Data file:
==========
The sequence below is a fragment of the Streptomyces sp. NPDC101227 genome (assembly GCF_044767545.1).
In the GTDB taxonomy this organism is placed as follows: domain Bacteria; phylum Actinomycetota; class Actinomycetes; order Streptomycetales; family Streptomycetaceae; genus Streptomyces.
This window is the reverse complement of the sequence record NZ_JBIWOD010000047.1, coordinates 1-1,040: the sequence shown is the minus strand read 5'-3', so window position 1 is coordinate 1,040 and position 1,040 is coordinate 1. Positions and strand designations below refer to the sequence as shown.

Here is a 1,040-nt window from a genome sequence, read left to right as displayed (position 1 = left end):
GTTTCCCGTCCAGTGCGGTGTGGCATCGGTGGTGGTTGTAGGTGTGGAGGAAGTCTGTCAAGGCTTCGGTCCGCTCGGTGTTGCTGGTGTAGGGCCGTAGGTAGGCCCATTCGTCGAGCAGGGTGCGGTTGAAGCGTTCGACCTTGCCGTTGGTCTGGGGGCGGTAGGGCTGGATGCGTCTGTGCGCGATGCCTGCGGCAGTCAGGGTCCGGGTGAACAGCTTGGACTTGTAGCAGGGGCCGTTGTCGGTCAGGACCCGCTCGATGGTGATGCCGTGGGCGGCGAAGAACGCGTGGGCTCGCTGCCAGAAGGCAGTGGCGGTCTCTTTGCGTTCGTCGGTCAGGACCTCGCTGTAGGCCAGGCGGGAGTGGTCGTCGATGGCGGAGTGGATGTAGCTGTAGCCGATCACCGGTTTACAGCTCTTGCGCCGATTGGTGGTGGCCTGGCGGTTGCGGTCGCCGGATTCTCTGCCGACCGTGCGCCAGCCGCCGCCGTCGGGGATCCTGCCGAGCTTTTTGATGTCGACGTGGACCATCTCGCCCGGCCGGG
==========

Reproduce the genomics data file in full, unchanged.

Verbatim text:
The sequence below is a fragment of the Streptomyces sp. NPDC101227 genome (assembly GCF_044767545.1).
In the GTDB taxonomy this organism is placed as follows: domain Bacteria; phylum Actinomycetota; class Actinomycetes; order Streptomycetales; family Streptomycetaceae; genus Streptomyces.
This window is the reverse complement of the sequence record NZ_JBIWOD010000047.1, coordinates 1-1,040: the sequence shown is the minus strand read 5'-3', so window position 1 is coordinate 1,040 and position 1,040 is coordinate 1. Positions and strand designations below refer to the sequence as shown.

Here is a 1,040-nt window from a genome sequence, read left to right as displayed (position 1 = left end):
GTTTCCCGTCCAGTGCGGTGTGGCATCGGTGGTGGTTGTAGGTGTGGAGGAAGTCTGTCAAGGCTTCGGTCCGCTCGGTGTTGCTGGTGTAGGGCCGTAGGTAGGCCCATTCGTCGAGCAGGGTGCGGTTGAAGCGTTCGACCTTGCCGTTGGTCTGGGGGCGGTAGGGCTGGATGCGTCTGTGCGCGATGCCTGCGGCAGTCAGGGTCCGGGTGAACAGCTTGGACTTGTAGCAGGGGCCGTTGTCGGTCAGGACCCGCTCGATGGTGATGCCGTGGGCGGCGAAGAACGCGTGGGCTCGCTGCCAGAAGGCAGTGGCGGTCTCTTTGCGTTCGTCGGTCAGGACCTCGCTGTAGGCCAGGCGGGAGTGGTCGTCGATGGCGGAGTGGATGTAGCTGTAGCCGATCACCGGTTTACAGCTCTTGCGCCGATTGGTGGTGGCCTGGCGGTTGCGGTCGCCGGATTCTCTGCCGACCGTGCGCCAGCCGCCGCCGTCGGGGATCCTGCCGAGCTTTTTGATGTCGACGTGGACCATCTCGCCCGGCCGGG